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What Native Hawaiian Traditions Can Teach Us About Wellness

Seven ways we can re-set into wellness

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As we all know, COVID-19 has created an unprecedented reality that we find ourselves living through today. The external world and internal experience are not always aligned. The new-normal during this pandemic creates fear, anxiety, and stress for adults and children.

Our children are living through historic times that we, as adults, are having a hard time understanding. We must embrace the uncertainty and craft a new wellness experience that can become a roadmap for healing for ourselves and our children. 

In the Fall of 2019, I attended the American Business Women’s Day held on Lāna’i. The panel consisted of nine women from various Hawaiian islands who told stories of their journeys to personal empowerment. 

Malia from Moloka‘i shared her incredible story about losing her mother when she was four years old. She said one particular phrase that stood out and continues to resonate with me: We need to “stand in our mana, especially during the tough times.”

In the native Hawaiian culture, the sacred term mana is the spiritual energy of power and strength in places, objects, and people. Native Hawaiians believed that mana is both external and internal and highly individual. You can either sustain or lose this spiritual power with every action you take. In Fundamentals of Hawaiian Mysticism, Charlotte Berney explains, “Having meaningful work to do, enjoying harmonious relationships with those around you, and being of service, helps to gather mana.” 

The Global Wellness Institute (GWI) defines wellness as the active pursuit of activities, choices, and lifestyles that leads to holistic health.

Therefore, it is our responsibility to create a lifestyle of wellness. Live by the concept of both mana and pono, which is a Hawaiian word commonly rendered as “righteousness.” We have the right to consciously choose to do what is right for our self and others, and for the environment.

In the same vein, the Hawaiian tradition explains that mana comes from pono. Thus, aligning actions with good choices helps the body, mind, and spirit stay strong. 

Seven ways we can re-set into wellness using mana and pono:

• Aerobic exercise. Participating in any physical activity gives us energy and engages our heart, lungs, and muscles, enabling us to sustain health and overcome harmful effects of being sedentary.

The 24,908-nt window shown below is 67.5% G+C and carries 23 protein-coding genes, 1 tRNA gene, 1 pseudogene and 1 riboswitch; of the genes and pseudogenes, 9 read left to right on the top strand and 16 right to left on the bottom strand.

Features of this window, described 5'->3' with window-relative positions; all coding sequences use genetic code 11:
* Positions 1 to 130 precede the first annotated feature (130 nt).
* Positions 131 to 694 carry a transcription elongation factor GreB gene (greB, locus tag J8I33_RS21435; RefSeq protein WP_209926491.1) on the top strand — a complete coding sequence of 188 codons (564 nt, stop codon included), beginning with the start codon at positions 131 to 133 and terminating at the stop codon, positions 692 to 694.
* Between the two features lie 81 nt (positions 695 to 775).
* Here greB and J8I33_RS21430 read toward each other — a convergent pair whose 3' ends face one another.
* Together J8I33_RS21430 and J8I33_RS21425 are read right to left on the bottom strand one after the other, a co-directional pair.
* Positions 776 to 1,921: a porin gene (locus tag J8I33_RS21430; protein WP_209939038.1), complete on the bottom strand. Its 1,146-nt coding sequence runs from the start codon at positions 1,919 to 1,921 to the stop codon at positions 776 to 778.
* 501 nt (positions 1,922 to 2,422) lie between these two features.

• Nutrition. Our diet plays a massive role in inflammation, which affects our brain’s health. Modify the diet to more anti-inflammatory foods, and use antioxidants and supplements to support brain health. 

• Deep breathing activates the vagus nerve, which is the direct channel to rest and digestion. Yoga and Tai Chi help reduce stress.

• Sleep provides vital rest, restores the mind and body, and helps with memory processing and with functions that remove waste in the system.

• Meditation cultivates love, compassion, kindness, calmness, and heightened self-awareness.

• Environmental stimulation. Activities, such as hiking, volunteering, playing music, singing, and dancing, stimulate the senses.

• Emotional health. Maintaining a positive mindset, cultivating spirituality, trusting, and loving yourself and others are all foundational for healthy relationships with yourself and others. 

It is our responsibility to make healthy choices for ourselves so we can become empowered and share the benefits with our ‘ohana.

Affirmations to help you stand in your mana:

I move so I can be healthy. 

I eat so I can be healthy.

I sleep so I can be healthy. 

I practice quietude and patience.

I am empathetic with myself and others.

I live in the present. 

I give up what I can’t control.

I make my talents available to those who need them. 

I recognize that we are all trying to do our best.

Stand in your Mana
Stay Well
Caroline

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